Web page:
Dr Dre – Compton: A Soundtrack

BY ANY MEASURE, the unheralded arrival of Compton: A Soundtrack is akin to a minor miracle. While Andre Young’s clout, in his sixth decade, now extends way beyond the studio, the world’s richest musician (according to Forbes) has recently struggled to enhance a musical reputation founded on his menacing sound designs for the “the world’s most dangerous group” N.W.A and mentoring of rap superstars Snoop Dogg, Eminem and 50 Cent.

As his Beats empire has grown to encompass a streaming service and Apple tie-in, Dre has spent much of the last 16 years under the radar, toiling industriously on the grand folly of Detox (potentially the hip-hop equivalent of Guns N’ Roses’ Chinese Democracy). A notorious perfectionist, who spent weeks getting the cymbal sound spot-on for 1992’s game-changing G-Funk blueprint The Chronic, he left a rumoured 300+ unfinished tracks littering the cutting room floor before he finally conceded defeat earlier this year.

But the arrival of the N.W.A film biopic Straight Outta Compton galvanized Dre into a creative rethink, as he rapidly worked up an entirely new set of songs, allying his talent for rejuvenation with lashings of nostalgic reverie and a cast of willing, many previously untried, helpers including Anderson .Paak, Justus and Candice Pillay.

The results are often jaw-dropping. The descending double bass figure and brushed drums of Genocide are cinematic, providing an early opportunity for fellow Compton native Kendrick Lamar to further expose the lyrical skills that top the class in 2015. That energy rubs off on Dre’s first great protégé Snoop Dogg, sounding fully engaged and seething with malcontent over the chunky one-note bassline of One Shot One Kill.

As with previous affairs, Dre’s own rhymes arrive cleverly ghostwritten. Their subject matter is still nakedly autobiographical and his chameleonic delivery never less than heartfelt, even offering up a nod to N.W.A.’s most infamous protest song on the reflective It’s All On Me: “Face down on the pavement with the billy clubs/Took that feeling to the studio and cued it up/And now it’s Fuck Tha Police all up in the club.”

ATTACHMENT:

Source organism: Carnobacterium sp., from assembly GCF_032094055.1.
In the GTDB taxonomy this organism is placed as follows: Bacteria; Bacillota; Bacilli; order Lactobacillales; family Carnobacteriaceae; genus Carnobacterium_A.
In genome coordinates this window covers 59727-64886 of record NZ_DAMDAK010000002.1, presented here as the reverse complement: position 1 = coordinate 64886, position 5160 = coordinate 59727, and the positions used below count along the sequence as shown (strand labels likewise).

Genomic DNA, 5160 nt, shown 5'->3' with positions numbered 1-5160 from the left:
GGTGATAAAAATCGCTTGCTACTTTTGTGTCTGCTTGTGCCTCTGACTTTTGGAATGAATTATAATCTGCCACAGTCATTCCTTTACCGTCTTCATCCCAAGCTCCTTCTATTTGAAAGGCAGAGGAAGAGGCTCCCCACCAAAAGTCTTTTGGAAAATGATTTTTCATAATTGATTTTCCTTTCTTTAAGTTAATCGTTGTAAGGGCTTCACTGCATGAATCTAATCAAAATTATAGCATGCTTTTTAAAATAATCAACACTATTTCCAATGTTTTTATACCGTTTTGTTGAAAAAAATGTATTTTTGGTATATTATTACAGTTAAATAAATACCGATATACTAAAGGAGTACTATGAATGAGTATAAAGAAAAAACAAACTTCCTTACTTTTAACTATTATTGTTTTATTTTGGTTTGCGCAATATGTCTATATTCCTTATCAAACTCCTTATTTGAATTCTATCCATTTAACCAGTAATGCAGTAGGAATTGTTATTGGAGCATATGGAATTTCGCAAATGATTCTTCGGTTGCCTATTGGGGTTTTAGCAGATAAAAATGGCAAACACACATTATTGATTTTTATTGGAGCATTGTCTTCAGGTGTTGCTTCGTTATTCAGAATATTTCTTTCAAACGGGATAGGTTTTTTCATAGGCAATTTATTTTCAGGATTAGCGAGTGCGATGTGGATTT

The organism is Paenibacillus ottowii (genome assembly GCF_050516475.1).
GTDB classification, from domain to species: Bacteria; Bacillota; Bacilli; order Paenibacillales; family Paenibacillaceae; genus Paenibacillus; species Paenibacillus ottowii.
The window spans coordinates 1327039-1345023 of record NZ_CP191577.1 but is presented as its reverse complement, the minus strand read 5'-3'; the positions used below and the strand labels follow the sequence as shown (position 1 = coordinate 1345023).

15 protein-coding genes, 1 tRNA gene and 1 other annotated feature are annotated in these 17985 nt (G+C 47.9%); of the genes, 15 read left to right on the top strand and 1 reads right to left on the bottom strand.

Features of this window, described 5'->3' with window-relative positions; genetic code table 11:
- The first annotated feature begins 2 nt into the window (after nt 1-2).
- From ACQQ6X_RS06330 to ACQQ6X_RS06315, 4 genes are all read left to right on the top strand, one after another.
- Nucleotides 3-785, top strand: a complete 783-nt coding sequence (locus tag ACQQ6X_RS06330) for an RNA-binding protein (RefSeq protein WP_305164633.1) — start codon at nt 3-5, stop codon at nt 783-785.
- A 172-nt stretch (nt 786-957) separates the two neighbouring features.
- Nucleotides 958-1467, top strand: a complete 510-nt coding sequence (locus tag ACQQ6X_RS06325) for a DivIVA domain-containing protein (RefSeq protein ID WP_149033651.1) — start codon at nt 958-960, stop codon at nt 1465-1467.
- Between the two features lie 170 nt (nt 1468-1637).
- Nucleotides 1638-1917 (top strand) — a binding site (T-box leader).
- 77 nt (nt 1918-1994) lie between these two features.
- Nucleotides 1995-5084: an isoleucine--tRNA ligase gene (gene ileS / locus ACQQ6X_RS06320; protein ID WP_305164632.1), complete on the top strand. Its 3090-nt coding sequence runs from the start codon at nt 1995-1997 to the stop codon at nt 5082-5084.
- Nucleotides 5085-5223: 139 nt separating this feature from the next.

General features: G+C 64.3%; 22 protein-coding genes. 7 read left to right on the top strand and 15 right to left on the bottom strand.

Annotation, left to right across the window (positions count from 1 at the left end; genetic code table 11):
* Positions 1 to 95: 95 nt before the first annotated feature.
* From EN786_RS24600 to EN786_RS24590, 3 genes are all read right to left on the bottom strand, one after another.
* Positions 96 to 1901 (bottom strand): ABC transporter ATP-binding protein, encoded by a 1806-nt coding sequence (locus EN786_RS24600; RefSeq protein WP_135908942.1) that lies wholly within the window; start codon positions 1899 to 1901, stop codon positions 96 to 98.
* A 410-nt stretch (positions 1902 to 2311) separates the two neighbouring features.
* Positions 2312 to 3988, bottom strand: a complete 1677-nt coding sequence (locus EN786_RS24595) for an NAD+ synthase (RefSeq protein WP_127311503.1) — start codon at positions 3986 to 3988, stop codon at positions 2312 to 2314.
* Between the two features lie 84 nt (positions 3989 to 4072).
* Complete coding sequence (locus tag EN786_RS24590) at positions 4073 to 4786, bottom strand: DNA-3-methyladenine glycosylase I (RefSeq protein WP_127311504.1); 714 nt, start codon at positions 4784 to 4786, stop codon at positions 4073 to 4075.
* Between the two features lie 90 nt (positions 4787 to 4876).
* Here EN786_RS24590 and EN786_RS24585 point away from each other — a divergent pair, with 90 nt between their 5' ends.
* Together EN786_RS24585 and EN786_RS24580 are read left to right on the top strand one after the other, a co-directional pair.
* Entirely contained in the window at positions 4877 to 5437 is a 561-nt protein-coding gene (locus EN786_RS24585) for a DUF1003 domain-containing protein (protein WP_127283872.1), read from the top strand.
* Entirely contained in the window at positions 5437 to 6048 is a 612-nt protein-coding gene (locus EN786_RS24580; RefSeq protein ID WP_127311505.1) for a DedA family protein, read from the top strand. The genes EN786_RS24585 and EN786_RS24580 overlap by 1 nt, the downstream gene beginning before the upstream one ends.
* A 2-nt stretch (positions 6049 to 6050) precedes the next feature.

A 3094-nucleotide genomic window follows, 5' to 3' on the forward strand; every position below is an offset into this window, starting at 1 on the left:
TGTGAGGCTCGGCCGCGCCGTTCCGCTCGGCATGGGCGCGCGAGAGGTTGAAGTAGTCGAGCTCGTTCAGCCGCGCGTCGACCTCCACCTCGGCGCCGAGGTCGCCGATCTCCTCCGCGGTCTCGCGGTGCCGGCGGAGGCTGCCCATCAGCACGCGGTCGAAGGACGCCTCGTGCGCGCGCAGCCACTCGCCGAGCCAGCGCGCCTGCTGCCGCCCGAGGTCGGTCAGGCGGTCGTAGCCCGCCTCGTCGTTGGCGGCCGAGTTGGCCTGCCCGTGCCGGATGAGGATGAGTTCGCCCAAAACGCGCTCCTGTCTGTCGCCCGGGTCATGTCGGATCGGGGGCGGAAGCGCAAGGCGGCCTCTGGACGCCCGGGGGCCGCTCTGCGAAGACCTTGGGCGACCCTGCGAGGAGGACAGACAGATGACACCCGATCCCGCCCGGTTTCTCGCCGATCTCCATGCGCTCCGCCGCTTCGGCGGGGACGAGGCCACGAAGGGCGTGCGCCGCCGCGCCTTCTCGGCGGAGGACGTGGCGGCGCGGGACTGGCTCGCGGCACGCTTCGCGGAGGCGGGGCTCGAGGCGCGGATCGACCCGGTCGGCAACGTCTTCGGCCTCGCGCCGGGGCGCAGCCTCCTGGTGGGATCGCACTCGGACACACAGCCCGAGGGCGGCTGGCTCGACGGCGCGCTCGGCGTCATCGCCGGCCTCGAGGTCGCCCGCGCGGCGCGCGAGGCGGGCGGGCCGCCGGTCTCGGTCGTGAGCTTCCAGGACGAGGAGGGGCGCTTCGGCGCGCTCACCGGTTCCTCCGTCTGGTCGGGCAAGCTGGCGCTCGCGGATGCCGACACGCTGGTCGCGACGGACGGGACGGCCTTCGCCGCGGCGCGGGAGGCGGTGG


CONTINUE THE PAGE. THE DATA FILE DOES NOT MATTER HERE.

“The results are often jaw dropping.”

Musically Dre is never less than inventive. The man who once constructed a beat out of soil being shoveled onto a coffin lid here offers up a wealth of deep soulful melodies and jazzy undertows that writhe below the wordy surfaces. The ratcheting, murderous tension of Loose Cannons and the queasy claustrophobia of Deep Water underline the producer’s gift for atmospherics, while songs frequently detour into unexpected musical avenues (like Genocide’s closing bars of doo-wop). There are a few jarring moments still: an awkward, underwhelming reunion with Ice Cube on Issues, a needless GoodFellas pastiche and Eminem’s unpleasant boast on Medicine Man: “I even make the bitches I rape come”.

Like Lamar’s grandstanding To Pimp A Butterfly, the numerous strands of Compton: A Soundtrack take time and effort to fully unravel, but the rewards are manifold. And if, as its creator has heavily mooted, this is his grand finale, Dre is going out on a high.

Stream Compton: A Soundtrack in full via Apple Music now.

Watch the trailer for Straight Outta Compton.